So the big question when John Yoo speaks at Chapman University next week about presidential power is: Will he be shackled? Probably not, seeing as how this is not Spain, but were Orange within the Iberian Peninsula nation and NATO ally, he'd be under criminal indictment for sanctioning torture at Guantánamo.
The Fletcher Jones Distinguished Visiting Professor of Law's presence at Chapman certainly has sparked debate, and not just the one he's participating in Tuesday morning.
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The National Lawyers Guild hosts a teach-in titled "National Security and Torture: Human Rights, Rule of Law, and War Crimes; The Torture Memos of John Yoo" from 10 a.m. to 2 p.m. Saturday in Chapman University School of Law's Kennedy Hall, Room 237. Panelists include Oil, Power and Empire author Larry Everest and Meiklejohn Civil Liberties Institute president Ann Fagan Ginger. For more information, email Shirly Peng.
Yoo, a professor at UC Berkeley's School of Law at Boalt Hall, will be alongside John C. Eastman, dean and Donald P. Kennedy Chair in Law at Chapman's School of Law, debating Chapman law professors Katherine Darmer and Larry Rosenthal on "Presidential Power and Success in Times of Crisis." The fun begins at 11 a.m. in the big room, Memorial Hall, but you need tickets available through Chapman's ticket office or by calling (714) 997-6812.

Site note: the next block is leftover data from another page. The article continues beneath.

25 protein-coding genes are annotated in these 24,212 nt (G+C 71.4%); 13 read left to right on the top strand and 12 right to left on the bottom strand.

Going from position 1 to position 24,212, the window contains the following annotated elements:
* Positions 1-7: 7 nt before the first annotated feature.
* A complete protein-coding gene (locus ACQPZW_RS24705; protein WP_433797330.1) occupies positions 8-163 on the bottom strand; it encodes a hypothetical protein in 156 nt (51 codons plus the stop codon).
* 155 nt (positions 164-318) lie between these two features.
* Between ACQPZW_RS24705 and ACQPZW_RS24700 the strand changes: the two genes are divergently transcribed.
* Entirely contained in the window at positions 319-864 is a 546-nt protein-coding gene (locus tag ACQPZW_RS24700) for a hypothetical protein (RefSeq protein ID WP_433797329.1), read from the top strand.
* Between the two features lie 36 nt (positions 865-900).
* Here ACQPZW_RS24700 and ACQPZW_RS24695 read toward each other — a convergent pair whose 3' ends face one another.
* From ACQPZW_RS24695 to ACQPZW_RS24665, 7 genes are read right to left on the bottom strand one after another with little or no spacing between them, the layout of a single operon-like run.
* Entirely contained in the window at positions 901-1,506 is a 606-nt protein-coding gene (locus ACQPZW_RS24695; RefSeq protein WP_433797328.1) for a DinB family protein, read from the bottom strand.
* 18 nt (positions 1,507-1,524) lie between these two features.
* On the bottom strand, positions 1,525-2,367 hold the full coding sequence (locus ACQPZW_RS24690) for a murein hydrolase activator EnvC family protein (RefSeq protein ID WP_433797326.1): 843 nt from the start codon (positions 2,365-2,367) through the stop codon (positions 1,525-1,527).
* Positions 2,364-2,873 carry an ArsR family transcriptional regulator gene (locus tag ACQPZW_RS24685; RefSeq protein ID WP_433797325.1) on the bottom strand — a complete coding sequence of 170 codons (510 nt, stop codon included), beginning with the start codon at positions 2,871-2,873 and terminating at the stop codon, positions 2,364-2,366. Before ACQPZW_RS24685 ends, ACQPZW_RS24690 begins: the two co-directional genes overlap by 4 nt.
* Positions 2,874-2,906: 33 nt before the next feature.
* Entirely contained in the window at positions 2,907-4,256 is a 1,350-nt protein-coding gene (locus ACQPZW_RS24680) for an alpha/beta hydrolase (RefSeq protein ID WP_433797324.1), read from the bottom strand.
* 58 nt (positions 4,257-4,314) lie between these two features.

Yoo is among "The Bush Six" targeted in Spain's criminal investigation, the others being: former U.S. Attorney General Alberto Gonzales; Federal Appeals Court Judge and former Assistant Attorney General Jay Bybee; former Defense Department general counsel and current Chevron lawyer William J. Haynes II; Vice President Dick Cheney's former chief of staff David Addington; and former Undersecretary of Defense Douglas J. Feith.
Prosecutors accuse The Bush Six of having given the green light to the torture and mistreatment of prisoners held in U.S. detention in "the war on terror," in the context of a pending proceeding before the Spanish court involving terrorism charges against five Spaniards formerly held at Guantánamo.
"The Bush Six labored at length to create a legal black hole in which they could implement their policies safe from the scrutiny of American courts and the American media," writes Scott Horton, a law professor and legal affairs writer for Harper's, The American Lawyer and other publications, on his blog, The Daily Beast. "Perhaps they achieved much of their objective, but the law of unintended consequences has kicked in. If U.S. courts and prosecutors will not address the matter because of a lack of jurisdiction, foreign courts appear only too happy to step in."